In Memory

Rudy Teshima - Class Of 1974

For those who were in the 70's Generation of Camp Zama, we just got tragic news that Rudy Teshima passed away this week at home unexpectedly. Rudy was preceded by Joey in death, both much too soon. We will miss him, his joyfulness and fun-loving, devil may care attitude. RIP in Rudy. He leaves behind his mother.

- Post by Fred Esch on February 1st, 2015

go to bottom 
  Post Comment

02/12/15 07:20 AM #1    

Michele Carrigan (Heppler) (1974)

RIP Rudy!  You were a good friend and neighbor for many many years!

Michele Carrigan Heppler

02/15/15 08:41 AM #2    

Jeff Scott (1974)

Farewell my friend.  Though it was 1969 when I saw you last, you were a great friend I never forgot, and I have many golden memories ouf our times hanging out, playing baseball, and just goofing off.  And yes, you were a sucker for the high outside fast ball :)!  Rest in peace.

06/29/15 04:17 PM #3    

Barbara Ashe (MacDonald) (1975)

Rest in Peace, Rudy. You were always such a sweet guy. Say hello to my daughter, Christiana.

09/14/15 10:00 AM #4    

Thomas (Tom) Hall (1975)

This is the guy who stalked the freshman hallway occasionally shaking us (me) down for lunch money, but you know what?, I felt like it an honor!  It seemed Rudi only got to you if you were well-liked by upper classmen.  There was never any physical damage or abuse and it gave me bragging rights amongst my peers (how goofy was that)!  I don't mean to take anything away from Rudi, he provided me with another great memory from my Zama days, and I appreciate him for doing that.  I only regret never having the opportunity to share this with him, which I would have liked to have done.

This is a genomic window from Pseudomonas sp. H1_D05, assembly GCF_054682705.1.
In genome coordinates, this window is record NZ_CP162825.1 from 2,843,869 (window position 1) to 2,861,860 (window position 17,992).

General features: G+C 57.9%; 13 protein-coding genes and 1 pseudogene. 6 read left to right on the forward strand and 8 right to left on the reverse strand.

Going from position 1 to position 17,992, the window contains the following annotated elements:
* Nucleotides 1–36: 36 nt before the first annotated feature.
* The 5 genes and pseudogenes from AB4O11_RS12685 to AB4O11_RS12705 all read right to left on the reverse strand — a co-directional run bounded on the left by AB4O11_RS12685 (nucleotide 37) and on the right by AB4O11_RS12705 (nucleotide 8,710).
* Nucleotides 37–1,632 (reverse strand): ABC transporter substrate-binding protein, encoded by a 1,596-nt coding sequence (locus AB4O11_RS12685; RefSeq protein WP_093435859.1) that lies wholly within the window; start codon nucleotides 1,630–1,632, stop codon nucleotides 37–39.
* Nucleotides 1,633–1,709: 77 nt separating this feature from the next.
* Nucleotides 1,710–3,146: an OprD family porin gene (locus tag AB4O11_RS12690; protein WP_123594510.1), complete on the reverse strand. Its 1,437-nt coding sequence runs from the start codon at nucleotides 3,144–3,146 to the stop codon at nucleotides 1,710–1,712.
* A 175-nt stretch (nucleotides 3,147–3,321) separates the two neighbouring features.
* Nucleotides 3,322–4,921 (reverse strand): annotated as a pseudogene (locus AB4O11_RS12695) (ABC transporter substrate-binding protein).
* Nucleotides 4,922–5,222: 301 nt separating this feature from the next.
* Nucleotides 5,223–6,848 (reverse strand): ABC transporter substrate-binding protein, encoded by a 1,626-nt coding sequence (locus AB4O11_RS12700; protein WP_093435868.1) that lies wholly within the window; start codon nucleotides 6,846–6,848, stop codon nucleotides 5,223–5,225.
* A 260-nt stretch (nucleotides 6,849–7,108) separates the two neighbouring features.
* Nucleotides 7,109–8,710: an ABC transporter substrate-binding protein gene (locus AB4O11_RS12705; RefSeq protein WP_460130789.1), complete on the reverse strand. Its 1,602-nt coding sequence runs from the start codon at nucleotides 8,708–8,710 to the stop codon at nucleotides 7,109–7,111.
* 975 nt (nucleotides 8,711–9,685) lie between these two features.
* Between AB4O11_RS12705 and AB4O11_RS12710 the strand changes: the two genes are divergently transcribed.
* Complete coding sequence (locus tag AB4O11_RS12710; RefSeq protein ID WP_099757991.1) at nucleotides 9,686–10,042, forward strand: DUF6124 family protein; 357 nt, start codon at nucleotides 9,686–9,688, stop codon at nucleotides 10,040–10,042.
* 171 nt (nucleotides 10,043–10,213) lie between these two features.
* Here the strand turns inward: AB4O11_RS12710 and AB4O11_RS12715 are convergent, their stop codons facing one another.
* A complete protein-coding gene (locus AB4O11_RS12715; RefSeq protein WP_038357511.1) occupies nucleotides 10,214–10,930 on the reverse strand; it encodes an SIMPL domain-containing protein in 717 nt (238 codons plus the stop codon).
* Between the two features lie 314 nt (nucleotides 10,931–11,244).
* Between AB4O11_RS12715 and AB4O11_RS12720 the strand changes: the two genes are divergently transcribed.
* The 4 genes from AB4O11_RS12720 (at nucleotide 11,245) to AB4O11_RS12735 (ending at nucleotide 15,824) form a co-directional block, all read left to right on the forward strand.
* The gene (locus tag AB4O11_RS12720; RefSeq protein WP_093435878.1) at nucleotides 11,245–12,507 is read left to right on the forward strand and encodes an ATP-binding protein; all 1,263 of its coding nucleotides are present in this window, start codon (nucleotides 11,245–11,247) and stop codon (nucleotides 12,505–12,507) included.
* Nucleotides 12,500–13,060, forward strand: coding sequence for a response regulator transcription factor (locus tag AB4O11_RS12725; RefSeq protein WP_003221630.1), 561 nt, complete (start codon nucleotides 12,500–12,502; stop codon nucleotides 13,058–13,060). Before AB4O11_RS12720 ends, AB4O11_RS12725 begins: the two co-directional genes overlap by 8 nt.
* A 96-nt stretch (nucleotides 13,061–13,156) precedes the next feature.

06/17/19 08:36 PM #5    

Mike Woodson (1973)

I played football with rudy on the camp zama titians. Been a very long time but rudy was ruff and ready to play.

08/15/19 01:25 AM #6    

Gary Yanamura (1974)

I smile when I think about Rudy.


I met him when we were in 7th grade at the old Zama Middle School at the bottom of Generals’ Hill. Even then he was larger than life and smart in a street-wise sort of way. He was friendly and gregarious and attracted attention in whatever he did. He could be sweet and disarming. He could be intimidating but was not mean. He had fun, cracked jokes, talked a lot and played tricks on people.


He could throw a football a mile and his long, soaring bombs were things of beauty. Lunchtime football was the high point of my day. That’s when I found out that I had good hands and the speed to get under and catch his passes unless, of course, they ended up in Atsugi. He wasn’t the type to join in organized sports, although he would have been a star in Youth Activities baseball, basketball and football leagues, but he seemed to always be around watching, sometimes cheering, other times cajoling, often offering “constructive criticism” and always generally carrying on. 


After high school and college I moved to California and saw him again. He was still the same Rudy and he greeted me with a grin, a wisecrack and a “birthday punch” on the shoulder. I’d heard that he got busted - not doing anything seriously illegal, just a victim of bad luck.  Oh Rudy, what have you done now, you big bakatare!


I smile now more broadly, but with a tear in my eye, reminiscing about Rudy through the ages. I remember with deep respect, admiration and affection this warm and “if-you-met-him-you’d-never-forget-him” guy who was entertaining and fun to be with and ever loyal to his friends. 


It was great to know you, Ru-day. With a big hug and sad farewell, thanks for being you.


“May God bless you and keep you,

May his light shine upon your face. 

May his eyes turn toward you

And fill you with peace and grace”



-Gary Yanamura

go to top 
  Post Comment